FAIRFIELD — The Maine School Administrative District 49 board of directors voted Thursday night to join the Kennebec Alliance Regional Service Center.

SAD 49, which includes Albion, Benton, Clinton and Fairfield, is the sixth district in the Waterville-Skowhegan area to join the center.

Regional School Unit 18, based in Oakland and including Belgrade, China, Rome and Sidney, and SAD 54, based in Skowhegan and including Canaan, Cornville, Mercer, Norridgewock and Smithfield, were the first districts to join. Waterville, Winslow and Vassalboro followed shortly after.

Interim Superintendent Roberta Hersom mapped out the specifics to the board and said if SAD 49 were to join the service center, the district could garner about $182,000 in additional funds from the state. Hersom emphasized, however, that amount is subject to change.

Hersom said financial incentives and recent changes to state laws make service centers more appealing.

“(There is) a pretty strong incentive to join. One of the things that the state has done is make it easier for schools to join,” Hersom said. “(It’s) very easy to withdraw if it doesn’t provide us with efficiencies we want to see. Certain restrictions have been lifted, and it’s a sizable amount of money.”

Other board members agreed with Hersom’s observations, and the board voted unanimously to join the service center.

Superintendents Eric Haley, of Waterville Public Schools, and Peter Thiboutot, of Winslow Public Schools, shared similar opinions when their school boards voted to join last month.

“It doesn’t make a whole lot of sense not to participate,” Thiboutot said. “If you read through the rules, things have been relaxed in such a way that it makes it inviting to (join.)”

Added Haley: “We already provide services like the center, like payroll, accounts payable, maintenance, transportation. There’s no risk in joining because we already provide services, and we can vote to get in and out, unlike the vote to form the Alternative Organizational Structure, which was for three years. I think this is all great news, and I think things look good for us.”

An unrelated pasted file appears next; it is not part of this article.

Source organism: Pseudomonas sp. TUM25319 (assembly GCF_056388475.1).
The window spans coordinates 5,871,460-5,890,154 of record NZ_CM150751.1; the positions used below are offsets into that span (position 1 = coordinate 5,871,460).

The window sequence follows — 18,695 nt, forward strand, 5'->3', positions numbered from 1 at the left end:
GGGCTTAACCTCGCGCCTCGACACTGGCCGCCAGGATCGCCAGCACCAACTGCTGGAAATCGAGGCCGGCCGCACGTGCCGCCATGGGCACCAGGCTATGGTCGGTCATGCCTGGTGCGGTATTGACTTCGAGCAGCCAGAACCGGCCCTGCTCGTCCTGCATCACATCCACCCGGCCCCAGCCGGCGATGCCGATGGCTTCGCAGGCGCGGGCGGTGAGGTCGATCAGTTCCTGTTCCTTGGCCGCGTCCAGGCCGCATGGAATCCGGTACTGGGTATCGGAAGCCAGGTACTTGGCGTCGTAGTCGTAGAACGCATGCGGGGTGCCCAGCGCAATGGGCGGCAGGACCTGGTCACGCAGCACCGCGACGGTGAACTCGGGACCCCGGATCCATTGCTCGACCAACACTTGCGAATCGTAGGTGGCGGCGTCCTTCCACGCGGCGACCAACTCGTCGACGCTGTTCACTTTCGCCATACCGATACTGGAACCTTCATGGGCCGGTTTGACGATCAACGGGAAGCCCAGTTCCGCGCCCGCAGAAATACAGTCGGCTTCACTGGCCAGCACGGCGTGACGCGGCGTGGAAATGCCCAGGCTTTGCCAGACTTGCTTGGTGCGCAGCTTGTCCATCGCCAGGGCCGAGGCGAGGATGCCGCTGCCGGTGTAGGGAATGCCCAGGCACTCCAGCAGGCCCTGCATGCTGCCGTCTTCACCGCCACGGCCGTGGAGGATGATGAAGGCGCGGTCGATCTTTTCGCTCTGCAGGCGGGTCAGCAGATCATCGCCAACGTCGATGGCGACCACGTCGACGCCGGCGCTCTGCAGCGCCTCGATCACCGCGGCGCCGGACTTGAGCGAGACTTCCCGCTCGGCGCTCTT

For many districts, the appeal to join service centers is fueled by changes to state laws in recent years. Under the administration of Gov. John Baldacci in 2009, strict requirements discouraged districts from forming service centers. Some of these restrictions included a set timeline and exact figures for how many students and staff members would be involved and affected.

In 2017, Gov. Paul LePage incentivized regional service centers by awarding a larger subsidy to districts that joined them and signed legislation to reduce and eventually cut funding for system administration to districts that do not join a service center by July 1, 2020.

The financial penalties for not joining a service center were eliminated when a law was passed earlier this year under Gov. Janet Mills’ administration. The new legislation disconnected system administration funding from service center membership. The system administration allocation rate from 2017-18 was also reinstated under this law.

The system administration allocation will be $135 per pupil for 2020-21, compared to $47 per pupil this year for districts that were not part of a regional service center.

SAD 49’s vote Thursday night will be finalized if the board approves the meeting minutes at its next meeting, scheduled for Oct. 3.

The district must then submit the official meeting minutes to the state to affirm its intention to join the service center.

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